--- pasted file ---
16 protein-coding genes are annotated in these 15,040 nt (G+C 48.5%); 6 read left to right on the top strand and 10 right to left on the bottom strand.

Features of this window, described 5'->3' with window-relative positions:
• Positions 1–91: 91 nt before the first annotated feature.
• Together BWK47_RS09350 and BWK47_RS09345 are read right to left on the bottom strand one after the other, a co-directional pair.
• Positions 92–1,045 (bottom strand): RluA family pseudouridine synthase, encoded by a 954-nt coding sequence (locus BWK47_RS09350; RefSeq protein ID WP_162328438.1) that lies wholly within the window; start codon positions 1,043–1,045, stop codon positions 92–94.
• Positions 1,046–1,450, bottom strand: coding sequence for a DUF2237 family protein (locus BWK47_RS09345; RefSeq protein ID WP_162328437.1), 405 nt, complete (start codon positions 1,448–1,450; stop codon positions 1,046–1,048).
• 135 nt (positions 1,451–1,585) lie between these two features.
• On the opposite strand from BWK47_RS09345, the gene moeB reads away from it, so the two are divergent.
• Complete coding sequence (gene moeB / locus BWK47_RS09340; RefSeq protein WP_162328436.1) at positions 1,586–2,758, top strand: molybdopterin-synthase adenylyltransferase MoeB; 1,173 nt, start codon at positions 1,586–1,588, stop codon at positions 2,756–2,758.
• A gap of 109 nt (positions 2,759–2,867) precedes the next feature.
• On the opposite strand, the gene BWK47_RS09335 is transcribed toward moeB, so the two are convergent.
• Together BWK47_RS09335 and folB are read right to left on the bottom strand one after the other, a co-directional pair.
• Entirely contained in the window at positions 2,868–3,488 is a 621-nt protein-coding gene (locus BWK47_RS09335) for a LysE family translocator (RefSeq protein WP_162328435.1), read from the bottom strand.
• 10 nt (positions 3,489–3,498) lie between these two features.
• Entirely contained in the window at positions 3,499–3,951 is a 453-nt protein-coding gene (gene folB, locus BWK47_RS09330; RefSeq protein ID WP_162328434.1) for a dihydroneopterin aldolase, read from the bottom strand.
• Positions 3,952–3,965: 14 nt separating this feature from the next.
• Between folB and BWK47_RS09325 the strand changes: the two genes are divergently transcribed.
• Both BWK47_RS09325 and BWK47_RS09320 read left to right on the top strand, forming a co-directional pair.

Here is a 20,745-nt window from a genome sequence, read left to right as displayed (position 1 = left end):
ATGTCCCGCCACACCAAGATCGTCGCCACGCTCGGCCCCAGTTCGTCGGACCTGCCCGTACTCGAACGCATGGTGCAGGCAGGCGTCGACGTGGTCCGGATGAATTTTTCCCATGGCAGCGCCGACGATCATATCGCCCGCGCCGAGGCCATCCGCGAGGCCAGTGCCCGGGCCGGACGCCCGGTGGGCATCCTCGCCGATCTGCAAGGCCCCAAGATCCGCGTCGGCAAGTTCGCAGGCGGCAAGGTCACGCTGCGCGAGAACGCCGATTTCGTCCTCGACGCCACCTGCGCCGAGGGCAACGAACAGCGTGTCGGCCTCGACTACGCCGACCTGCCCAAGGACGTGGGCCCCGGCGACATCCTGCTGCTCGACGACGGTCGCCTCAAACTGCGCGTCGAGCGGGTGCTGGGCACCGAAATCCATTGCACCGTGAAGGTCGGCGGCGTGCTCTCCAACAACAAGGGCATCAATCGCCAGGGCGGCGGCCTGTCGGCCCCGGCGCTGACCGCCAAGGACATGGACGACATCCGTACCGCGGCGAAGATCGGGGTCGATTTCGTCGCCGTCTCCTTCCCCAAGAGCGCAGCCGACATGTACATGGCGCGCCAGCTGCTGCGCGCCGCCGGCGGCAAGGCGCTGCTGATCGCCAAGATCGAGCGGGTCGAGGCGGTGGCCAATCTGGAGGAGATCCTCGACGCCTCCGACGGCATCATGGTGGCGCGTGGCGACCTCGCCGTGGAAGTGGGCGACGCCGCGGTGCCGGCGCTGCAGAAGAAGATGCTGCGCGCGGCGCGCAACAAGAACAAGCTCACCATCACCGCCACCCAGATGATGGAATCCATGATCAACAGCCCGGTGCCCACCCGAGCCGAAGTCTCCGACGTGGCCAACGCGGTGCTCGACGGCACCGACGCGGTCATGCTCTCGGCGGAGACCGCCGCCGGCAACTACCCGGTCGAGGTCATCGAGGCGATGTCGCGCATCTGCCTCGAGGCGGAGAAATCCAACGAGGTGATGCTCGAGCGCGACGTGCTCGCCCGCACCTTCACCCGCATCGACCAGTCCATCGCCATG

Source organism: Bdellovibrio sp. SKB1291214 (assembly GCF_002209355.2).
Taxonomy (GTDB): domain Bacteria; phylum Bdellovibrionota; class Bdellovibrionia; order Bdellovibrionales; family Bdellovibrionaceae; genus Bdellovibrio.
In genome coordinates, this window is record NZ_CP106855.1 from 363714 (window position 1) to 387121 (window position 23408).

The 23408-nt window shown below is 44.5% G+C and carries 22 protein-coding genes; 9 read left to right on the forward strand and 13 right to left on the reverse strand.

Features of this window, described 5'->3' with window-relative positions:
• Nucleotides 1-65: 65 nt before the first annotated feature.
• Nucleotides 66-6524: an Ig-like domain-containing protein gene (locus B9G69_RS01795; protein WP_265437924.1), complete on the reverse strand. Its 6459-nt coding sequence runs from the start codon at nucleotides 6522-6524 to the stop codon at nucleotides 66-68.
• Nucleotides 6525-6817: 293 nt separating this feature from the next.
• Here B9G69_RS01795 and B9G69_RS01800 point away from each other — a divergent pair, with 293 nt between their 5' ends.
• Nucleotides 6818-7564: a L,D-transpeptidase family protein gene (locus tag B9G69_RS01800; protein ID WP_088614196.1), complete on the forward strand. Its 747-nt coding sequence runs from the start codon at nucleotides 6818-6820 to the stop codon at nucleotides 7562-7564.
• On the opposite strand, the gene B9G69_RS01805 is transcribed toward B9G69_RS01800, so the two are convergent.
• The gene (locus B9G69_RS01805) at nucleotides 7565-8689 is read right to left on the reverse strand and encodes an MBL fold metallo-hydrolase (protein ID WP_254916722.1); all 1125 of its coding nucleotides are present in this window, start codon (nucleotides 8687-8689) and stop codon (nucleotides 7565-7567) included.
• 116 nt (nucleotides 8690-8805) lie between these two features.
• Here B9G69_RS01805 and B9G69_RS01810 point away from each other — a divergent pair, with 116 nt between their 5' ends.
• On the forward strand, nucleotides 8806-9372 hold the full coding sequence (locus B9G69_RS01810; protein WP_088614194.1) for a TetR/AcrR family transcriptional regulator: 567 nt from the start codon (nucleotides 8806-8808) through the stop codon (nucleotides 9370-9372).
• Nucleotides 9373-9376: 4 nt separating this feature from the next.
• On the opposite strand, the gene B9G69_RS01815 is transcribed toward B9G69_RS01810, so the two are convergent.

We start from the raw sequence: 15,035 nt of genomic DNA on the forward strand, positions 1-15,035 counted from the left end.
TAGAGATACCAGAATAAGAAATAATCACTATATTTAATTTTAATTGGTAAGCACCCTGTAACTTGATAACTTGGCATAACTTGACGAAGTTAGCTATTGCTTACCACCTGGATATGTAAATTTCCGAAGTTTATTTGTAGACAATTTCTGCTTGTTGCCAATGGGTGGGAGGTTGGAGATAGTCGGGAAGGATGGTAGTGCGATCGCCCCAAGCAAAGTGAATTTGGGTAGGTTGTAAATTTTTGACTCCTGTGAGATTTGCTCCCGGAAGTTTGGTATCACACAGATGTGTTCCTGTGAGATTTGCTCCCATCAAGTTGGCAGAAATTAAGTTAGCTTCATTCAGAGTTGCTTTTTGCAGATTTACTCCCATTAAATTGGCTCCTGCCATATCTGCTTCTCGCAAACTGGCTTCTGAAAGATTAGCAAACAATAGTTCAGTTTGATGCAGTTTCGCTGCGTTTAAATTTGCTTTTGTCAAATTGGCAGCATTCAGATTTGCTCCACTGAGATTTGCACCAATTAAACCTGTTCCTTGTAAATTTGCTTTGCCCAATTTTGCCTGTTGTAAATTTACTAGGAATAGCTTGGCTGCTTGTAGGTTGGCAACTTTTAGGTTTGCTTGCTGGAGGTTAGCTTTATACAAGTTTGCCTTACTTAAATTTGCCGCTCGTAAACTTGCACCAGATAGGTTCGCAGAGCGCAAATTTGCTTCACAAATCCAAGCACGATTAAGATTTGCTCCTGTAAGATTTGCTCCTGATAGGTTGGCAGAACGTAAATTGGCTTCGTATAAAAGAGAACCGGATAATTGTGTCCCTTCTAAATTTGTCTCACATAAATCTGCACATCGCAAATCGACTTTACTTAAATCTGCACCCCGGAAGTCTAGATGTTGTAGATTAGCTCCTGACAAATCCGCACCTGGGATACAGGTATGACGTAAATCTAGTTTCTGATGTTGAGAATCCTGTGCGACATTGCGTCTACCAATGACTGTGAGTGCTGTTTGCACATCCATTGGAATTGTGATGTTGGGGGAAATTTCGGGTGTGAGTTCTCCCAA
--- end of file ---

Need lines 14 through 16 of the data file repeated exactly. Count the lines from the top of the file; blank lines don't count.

• 10 nt (positions 3,489–3,498) lie between these two features.
• Entirely contained in the window at positions 3,499–3,951 is a 453-nt protein-coding gene (gene folB, locus BWK47_RS09330; RefSeq protein ID WP_162328434.1) for a dihydroneopterin aldolase, read from the bottom strand.
• Positions 3,952–3,965: 14 nt separating this feature from the next.